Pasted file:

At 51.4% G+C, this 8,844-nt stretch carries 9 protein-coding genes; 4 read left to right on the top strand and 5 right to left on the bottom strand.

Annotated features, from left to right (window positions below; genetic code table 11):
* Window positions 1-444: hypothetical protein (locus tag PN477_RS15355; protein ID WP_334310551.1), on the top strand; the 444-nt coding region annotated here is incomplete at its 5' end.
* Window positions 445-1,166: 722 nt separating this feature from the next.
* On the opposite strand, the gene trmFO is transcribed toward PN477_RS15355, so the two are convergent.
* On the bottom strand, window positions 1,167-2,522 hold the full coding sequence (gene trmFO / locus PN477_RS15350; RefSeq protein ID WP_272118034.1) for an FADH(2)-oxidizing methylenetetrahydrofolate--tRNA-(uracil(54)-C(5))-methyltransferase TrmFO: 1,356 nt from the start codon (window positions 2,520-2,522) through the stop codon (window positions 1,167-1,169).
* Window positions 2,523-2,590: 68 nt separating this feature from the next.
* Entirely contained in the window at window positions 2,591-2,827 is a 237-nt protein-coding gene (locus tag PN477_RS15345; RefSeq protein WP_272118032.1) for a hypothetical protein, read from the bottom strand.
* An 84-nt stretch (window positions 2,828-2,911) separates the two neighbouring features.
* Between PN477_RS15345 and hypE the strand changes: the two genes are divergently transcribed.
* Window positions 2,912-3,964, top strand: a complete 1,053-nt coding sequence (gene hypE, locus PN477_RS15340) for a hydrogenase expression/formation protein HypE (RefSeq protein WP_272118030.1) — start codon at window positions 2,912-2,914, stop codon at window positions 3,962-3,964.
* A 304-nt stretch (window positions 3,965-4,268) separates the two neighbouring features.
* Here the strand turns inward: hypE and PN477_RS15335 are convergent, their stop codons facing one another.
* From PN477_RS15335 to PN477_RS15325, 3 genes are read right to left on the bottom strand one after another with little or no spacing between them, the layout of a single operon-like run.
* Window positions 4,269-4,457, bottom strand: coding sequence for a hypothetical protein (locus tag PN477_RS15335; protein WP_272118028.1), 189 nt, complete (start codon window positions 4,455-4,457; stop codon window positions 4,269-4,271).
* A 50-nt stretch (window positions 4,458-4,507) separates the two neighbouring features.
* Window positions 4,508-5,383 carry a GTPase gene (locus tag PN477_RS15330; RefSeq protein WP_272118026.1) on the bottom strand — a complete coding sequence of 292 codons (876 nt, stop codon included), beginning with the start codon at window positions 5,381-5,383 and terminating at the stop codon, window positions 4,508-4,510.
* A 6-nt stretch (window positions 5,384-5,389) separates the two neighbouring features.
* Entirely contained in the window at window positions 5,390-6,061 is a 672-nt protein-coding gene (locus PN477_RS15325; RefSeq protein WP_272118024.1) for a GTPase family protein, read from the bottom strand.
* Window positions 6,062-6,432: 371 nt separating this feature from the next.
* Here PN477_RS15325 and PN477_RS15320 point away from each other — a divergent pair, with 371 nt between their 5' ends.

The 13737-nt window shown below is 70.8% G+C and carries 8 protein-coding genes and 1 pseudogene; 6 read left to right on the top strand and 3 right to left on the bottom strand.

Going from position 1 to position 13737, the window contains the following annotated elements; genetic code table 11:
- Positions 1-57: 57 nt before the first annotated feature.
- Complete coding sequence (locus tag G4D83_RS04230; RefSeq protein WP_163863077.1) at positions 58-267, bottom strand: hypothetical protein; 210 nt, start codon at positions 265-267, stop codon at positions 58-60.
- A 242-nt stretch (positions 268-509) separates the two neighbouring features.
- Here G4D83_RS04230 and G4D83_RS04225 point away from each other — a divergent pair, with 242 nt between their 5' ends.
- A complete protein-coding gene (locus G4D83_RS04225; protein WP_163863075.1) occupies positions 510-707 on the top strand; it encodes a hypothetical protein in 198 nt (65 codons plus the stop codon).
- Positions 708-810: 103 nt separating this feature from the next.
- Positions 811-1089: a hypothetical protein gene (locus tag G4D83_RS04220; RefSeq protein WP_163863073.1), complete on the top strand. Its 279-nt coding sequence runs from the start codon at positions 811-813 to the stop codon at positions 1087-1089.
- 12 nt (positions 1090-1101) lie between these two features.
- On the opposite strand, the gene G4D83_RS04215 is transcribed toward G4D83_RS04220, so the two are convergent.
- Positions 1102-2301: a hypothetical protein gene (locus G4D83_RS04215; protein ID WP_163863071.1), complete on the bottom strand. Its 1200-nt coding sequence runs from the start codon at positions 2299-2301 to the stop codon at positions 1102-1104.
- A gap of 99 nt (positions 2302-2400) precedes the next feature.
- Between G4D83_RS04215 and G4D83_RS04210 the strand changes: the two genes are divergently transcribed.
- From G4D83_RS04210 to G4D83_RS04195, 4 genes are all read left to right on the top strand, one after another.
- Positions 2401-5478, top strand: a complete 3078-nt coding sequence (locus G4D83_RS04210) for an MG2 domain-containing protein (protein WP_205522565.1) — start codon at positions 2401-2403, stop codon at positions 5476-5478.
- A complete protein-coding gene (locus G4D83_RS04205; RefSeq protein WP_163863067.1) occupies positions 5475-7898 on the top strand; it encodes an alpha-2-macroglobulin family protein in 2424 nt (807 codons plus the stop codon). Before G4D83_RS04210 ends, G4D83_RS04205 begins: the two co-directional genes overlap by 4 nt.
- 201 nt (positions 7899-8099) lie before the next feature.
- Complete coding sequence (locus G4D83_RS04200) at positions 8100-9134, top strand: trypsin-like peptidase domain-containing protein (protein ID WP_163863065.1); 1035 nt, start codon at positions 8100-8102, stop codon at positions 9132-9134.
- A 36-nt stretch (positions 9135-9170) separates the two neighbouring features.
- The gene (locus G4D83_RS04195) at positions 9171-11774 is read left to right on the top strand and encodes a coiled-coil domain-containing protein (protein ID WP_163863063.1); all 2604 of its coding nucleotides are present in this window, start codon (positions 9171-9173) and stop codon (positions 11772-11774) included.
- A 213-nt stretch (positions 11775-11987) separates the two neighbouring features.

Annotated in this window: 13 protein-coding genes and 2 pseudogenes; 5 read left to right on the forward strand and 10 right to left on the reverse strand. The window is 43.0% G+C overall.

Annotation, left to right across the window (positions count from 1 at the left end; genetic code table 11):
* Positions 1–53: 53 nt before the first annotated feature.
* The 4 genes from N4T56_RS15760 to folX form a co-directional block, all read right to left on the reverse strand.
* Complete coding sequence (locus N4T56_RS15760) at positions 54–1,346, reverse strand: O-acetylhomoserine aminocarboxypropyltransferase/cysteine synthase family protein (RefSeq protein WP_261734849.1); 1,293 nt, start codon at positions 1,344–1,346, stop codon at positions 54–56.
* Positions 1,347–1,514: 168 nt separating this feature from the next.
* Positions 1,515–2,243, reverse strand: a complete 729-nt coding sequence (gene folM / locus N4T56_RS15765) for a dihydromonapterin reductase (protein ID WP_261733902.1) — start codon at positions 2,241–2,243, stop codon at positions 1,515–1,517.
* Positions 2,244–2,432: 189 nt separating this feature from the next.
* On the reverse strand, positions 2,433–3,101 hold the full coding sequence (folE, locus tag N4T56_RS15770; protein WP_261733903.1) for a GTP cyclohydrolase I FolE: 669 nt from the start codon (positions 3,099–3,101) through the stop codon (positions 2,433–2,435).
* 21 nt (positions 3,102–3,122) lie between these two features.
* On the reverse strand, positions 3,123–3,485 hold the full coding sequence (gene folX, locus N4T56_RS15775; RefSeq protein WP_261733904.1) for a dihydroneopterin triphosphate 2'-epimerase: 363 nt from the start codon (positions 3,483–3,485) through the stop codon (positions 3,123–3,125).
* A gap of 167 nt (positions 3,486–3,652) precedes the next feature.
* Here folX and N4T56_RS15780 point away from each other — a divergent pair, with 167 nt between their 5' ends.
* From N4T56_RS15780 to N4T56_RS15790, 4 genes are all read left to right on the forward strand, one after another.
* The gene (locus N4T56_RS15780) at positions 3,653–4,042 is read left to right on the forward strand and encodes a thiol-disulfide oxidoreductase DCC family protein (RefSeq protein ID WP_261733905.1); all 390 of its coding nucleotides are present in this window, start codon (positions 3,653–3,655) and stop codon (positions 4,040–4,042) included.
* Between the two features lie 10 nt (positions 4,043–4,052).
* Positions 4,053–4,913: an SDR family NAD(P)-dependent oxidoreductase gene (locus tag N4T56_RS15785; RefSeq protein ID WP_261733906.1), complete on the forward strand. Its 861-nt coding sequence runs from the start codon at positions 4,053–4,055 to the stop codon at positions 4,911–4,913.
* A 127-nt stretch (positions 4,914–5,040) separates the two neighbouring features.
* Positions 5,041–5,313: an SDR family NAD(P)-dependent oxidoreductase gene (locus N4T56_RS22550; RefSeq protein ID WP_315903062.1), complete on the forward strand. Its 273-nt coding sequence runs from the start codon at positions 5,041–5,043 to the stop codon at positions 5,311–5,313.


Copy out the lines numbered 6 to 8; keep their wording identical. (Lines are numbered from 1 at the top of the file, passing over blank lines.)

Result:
* On the bottom strand, window positions 1,167-2,522 hold the full coding sequence (gene trmFO / locus PN477_RS15350; RefSeq protein ID WP_272118034.1) for an FADH(2)-oxidizing methylenetetrahydrofolate--tRNA-(uracil(54)-C(5))-methyltransferase TrmFO: 1,356 nt from the start codon (window positions 2,520-2,522) through the stop codon (window positions 1,167-1,169).
* Window positions 2,523-2,590: 68 nt separating this feature from the next.
* Entirely contained in the window at window positions 2,591-2,827 is a 237-nt protein-coding gene (locus tag PN477_RS15345; RefSeq protein WP_272118032.1) for a hypothetical protein, read from the bottom strand.